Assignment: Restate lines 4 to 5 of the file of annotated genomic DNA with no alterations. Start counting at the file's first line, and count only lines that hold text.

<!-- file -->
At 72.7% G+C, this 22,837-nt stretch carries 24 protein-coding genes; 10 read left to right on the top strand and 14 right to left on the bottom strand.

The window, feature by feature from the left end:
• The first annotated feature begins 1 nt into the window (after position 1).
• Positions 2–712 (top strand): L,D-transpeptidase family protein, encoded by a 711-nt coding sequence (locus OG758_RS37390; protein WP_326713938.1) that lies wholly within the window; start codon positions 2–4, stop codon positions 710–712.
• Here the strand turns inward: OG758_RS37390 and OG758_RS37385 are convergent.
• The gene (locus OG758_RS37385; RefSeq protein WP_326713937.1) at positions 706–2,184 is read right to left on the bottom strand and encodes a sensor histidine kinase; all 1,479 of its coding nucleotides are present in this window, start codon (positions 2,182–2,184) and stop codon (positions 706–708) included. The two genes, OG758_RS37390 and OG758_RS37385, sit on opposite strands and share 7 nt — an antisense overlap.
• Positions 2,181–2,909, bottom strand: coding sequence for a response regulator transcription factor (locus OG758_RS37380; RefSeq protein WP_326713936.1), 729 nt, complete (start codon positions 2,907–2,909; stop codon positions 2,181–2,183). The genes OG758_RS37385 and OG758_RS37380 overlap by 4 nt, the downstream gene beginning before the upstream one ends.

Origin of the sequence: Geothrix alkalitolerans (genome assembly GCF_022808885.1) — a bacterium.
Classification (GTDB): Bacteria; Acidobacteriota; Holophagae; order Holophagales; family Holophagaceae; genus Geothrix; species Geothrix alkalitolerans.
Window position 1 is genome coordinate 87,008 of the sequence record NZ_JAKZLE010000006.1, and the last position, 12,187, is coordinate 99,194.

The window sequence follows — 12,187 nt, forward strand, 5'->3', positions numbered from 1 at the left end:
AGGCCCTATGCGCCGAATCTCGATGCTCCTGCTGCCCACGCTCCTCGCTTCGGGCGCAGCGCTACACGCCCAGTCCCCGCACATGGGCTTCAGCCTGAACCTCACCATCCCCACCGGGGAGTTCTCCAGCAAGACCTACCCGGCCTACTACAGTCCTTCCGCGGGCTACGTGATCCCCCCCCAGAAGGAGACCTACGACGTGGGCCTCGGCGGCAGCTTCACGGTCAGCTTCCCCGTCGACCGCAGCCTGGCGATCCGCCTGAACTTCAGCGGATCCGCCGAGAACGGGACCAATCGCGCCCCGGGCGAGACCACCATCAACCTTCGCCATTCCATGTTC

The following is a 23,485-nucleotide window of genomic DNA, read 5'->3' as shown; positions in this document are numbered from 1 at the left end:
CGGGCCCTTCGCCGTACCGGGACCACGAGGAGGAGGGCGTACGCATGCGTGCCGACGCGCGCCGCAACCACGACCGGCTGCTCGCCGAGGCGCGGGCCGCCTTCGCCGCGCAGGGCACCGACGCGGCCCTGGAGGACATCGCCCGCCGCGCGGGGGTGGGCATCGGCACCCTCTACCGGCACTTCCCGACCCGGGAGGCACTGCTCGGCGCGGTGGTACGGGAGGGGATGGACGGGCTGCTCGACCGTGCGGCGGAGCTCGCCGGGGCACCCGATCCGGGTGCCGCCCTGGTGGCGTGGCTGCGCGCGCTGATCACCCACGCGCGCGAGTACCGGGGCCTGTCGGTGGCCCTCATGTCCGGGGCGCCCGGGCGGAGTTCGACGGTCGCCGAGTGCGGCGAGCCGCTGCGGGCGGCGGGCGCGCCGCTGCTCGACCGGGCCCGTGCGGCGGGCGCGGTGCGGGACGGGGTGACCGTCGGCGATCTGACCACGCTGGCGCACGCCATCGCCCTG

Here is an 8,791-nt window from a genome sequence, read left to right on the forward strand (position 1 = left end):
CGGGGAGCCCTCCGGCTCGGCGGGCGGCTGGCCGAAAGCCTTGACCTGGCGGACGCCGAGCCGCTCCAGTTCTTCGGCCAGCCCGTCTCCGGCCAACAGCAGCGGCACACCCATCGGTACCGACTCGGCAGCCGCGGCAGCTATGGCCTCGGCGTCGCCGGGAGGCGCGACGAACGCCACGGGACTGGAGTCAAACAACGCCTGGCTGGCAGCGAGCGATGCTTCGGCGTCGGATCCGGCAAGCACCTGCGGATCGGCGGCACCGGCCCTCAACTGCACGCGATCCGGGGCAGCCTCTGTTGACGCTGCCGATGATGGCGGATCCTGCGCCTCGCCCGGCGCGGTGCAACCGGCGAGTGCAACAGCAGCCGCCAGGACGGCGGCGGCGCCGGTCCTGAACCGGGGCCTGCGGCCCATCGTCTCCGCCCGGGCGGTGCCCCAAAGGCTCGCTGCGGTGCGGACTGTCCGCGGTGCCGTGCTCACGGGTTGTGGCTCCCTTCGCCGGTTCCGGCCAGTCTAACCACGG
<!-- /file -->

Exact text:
• Positions 2–712 (top strand): L,D-transpeptidase family protein, encoded by a 711-nt coding sequence (locus OG758_RS37390; protein WP_326713938.1) that lies wholly within the window; start codon positions 2–4, stop codon positions 710–712.
• Here the strand turns inward: OG758_RS37390 and OG758_RS37385 are convergent.